Enjoying the best of Every Age

Posted by: Duane Hiatt in Commentaries Add comments

Lying on my parents’ bed listening to our old Philco table top radio with its shorted out ground wire so you had to put your hand on its back to keep the music louder than the static, I had a thought. This alone was a significant experience for a ten year old brain. It was an occasion worthy to be added to my journal which I didn’t do because 1. I didn’t have a journal, and 2. That would have required energy I could have put into something else like bouncing a ball against a wall, and 3. It was not an earth shaking thought. I had not suddenly settled on my life’s work. No heavenly visions opened to me. My thought was, “I am ten years old. It must be great to be ten years old. It’s a round number. People talk about when they were ten years old as though it was something special.”

That was plenty enough thinking for one day. Why I have remembered that moment every now and then for decades, I have no idea.

But folded up inside that thought was a profundity, sort of like the secret compartment in my Captain Midnight ring, obtained for 15 cents, the top from a Cheerios cereal box, and an endless wait for Ed Patten, the mail man to get it to me. The ring finally arrived followed by the disappointment of discovering I didn’t have any secrets worth putting into the secret compartment.

But now I do. Unfortunately the Captain Midnight secret compartment ring soon stained a green band around my finger. The on-size-fits-all expandable ring part got flattened into one-size-fits-none. The secret compartment became even more secret when I put it carefully away in case I ever got a secret; so carefully that I never found it, or looked for it again, or thought about it until pretty much this minute. If I had it now, I would write this secret in microscopic letters. The hidden compartment was not designed for big, wordy secrets.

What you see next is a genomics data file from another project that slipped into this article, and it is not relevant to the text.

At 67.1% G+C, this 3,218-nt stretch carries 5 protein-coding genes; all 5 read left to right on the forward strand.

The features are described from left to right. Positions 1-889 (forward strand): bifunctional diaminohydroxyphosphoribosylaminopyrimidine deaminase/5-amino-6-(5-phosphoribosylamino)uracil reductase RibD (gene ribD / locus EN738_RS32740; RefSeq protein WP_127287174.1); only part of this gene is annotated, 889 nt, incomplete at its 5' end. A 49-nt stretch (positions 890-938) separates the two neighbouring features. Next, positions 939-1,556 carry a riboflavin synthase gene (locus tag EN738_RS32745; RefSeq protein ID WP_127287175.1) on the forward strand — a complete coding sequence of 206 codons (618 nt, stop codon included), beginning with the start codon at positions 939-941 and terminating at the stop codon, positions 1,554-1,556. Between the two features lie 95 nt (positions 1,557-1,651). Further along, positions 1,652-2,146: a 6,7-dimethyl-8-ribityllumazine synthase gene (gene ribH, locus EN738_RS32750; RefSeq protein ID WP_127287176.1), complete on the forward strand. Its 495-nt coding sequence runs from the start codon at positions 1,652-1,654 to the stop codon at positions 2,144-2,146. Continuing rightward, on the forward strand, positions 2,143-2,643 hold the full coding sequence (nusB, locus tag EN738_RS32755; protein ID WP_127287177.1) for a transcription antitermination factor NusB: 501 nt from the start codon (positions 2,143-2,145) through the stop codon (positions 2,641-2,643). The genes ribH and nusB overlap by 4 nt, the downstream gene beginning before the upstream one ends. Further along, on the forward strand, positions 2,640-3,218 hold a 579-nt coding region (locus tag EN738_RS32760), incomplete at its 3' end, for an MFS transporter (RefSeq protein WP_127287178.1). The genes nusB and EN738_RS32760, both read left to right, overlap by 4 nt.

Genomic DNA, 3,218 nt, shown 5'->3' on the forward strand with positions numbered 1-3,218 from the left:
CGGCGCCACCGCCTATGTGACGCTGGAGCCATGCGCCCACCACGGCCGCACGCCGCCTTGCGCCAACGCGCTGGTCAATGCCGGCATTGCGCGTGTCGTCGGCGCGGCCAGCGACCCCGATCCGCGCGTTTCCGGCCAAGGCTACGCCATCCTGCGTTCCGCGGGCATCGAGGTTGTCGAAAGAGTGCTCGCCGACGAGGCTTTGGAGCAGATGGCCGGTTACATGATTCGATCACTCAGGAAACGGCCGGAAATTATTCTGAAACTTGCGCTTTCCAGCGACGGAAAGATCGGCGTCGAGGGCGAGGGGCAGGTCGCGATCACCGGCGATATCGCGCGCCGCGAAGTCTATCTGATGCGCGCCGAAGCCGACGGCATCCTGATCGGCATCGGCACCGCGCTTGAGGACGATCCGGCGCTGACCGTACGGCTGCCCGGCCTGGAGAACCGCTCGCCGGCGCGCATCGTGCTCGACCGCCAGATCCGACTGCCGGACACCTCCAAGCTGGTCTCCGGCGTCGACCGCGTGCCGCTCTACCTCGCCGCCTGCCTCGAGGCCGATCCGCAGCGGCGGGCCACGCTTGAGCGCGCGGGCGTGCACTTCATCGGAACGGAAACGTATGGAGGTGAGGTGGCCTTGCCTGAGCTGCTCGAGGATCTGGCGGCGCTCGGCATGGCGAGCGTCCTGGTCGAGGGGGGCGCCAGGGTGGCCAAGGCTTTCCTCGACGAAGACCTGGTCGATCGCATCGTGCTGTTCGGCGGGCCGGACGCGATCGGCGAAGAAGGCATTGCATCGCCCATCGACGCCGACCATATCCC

The secret is this. Ten years old is a wonderful age; so is twenty, fifty, and I’m assuming the big century mark and beyond. Every age has its charms. One of the advantages of the mature years is that people cut you a little more slack when you don’t perform at Olympic level. Some people even smile, nod, and appear to believe you when you claim, “The older I get, the better I was.”

You get clever, even devious at turning your limitations into advantages. At his retirement a reporter for the New York Times told how he got information from interviews that other reporters didn’t. “I stutter,” he said. “At first I thought this would be a problem. It turned out to be a tremendous advantage. Most people are more or less empathetic to someone who is struggling a bit. They were patient while I sorted out the words. Waiting for me to formulate the next question prompted them to fill in more information to fill up the empty space. Reporters sometimes miss chances because they are in a hurry to move on to the next question. That was not a problem for me. People wondered how mentally capable I was, so they would explain things clearly. They were not as combative and defensive as they would have been with some fast talking pushy reporter.” By using his limitation as a lever instead of a crutch, the man became one of the best in his profession.